5. From 1936 through 1955, he was employed by Firestone Tire & Rubber Co. in several machine shop capacities, including supervisory positions. (R. 51-53). This employment was briefly interrupted by service with the U.S. Coast Guard from 1942-1944 and again in 1952. (R. 52-53). Following a 1955 industrial injury, he owned Master Craft Boats, a Tampa boat-building enterprise employing 25 or more employees, from 1956-1958. (R. 53, 54, 149). He moved in 1958 to Huntsville, Alabama, where he owned from 1959-1962 Custom Wood Products, a cabinet making firm which employed 10-12 craftsmen. (R. 54). During the same period, he also worked part-time for KVK Corp., a woodwork manufacturer. (R. 54-55). After selling his business, he took a position as shop foreman and machine supervisor for TEC Productions, a subcontractor for NASA equipment work. (R. 56). He quit his job after 1½ years because of personal difficulties with his supervisor. (R. 463). Immediately thereafter, he was employed as a precision scale model maker by Hayes International from August 1964 until December 17, 1964, the day before he commenced working for the Boeing Company.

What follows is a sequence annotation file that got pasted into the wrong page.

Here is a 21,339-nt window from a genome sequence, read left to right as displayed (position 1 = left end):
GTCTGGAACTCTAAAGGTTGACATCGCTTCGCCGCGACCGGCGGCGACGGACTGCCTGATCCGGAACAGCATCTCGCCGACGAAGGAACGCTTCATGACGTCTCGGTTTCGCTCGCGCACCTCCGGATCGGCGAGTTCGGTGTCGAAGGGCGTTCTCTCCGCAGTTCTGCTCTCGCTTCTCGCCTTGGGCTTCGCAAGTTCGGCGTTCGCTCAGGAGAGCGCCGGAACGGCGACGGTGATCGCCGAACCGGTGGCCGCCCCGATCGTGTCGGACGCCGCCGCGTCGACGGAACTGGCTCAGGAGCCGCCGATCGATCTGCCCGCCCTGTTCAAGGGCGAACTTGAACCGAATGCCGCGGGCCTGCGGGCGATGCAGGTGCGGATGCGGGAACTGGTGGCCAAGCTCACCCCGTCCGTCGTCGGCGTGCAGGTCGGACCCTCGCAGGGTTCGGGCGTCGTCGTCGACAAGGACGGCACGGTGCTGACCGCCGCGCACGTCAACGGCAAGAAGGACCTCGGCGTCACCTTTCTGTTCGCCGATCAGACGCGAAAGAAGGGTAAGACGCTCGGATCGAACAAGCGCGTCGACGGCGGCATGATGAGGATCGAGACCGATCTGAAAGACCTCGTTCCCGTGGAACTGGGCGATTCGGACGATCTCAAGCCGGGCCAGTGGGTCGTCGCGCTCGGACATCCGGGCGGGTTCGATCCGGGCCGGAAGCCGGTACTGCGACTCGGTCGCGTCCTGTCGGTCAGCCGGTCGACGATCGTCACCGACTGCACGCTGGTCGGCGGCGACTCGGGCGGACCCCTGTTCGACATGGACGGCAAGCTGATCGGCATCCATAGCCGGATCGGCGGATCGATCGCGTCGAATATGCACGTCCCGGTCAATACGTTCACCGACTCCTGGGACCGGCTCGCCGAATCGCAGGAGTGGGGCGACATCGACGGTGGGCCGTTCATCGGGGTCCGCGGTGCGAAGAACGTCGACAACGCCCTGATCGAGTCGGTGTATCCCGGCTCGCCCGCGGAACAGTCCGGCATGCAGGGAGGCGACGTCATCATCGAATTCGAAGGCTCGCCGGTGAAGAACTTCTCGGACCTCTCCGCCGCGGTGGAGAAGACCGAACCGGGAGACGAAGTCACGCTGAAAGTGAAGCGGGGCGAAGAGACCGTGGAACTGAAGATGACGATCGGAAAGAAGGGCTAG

Although he had spent his entire working life around machine shops, the evidence of his pre-Boeing experience and proficiency as a spray painter was in serious conflict.6 However, considering all evidence presented, it would appear that any pre-Boeing spray paint experience was minimal and secondary when compared with his principal previous responsibilities as a machinist, model maker, and shop foreman.
6. Boeing introduced Shipman's pre-employment job résumé (Def. Ex. #1) which contained the following special comment: "Throughout my past years of employment I have had experience in any type of paint and spray equipment." (R. 152-154). In addition, Boeing witness McDonald, Shipman's supervisor at TEC Productions, described him as his "best qualified" spray painter. (R. 456-458). McDonald stated that Shipman had painted 40-50 hours over a 1½ year period with TEC. (R. 462). Shipman, himself, disputed any significant prior spray painting experience, knowledge or proficiency, stating that he was familiar with the equipment only as a "mechanical item" (R. 118) and that the most he had ever spray painted was "five or ten minutes at a time, showing someone * * * what I wanted done * * *." (R. 118, 147, 153). He refuted the résumé statement as having been written by Ed Lawrence, his Boeing supervisor, who was "trying to get me in because he didn't have an opening in my qualification." (R. 152). Lawrence denied any such authorship. (R. 411).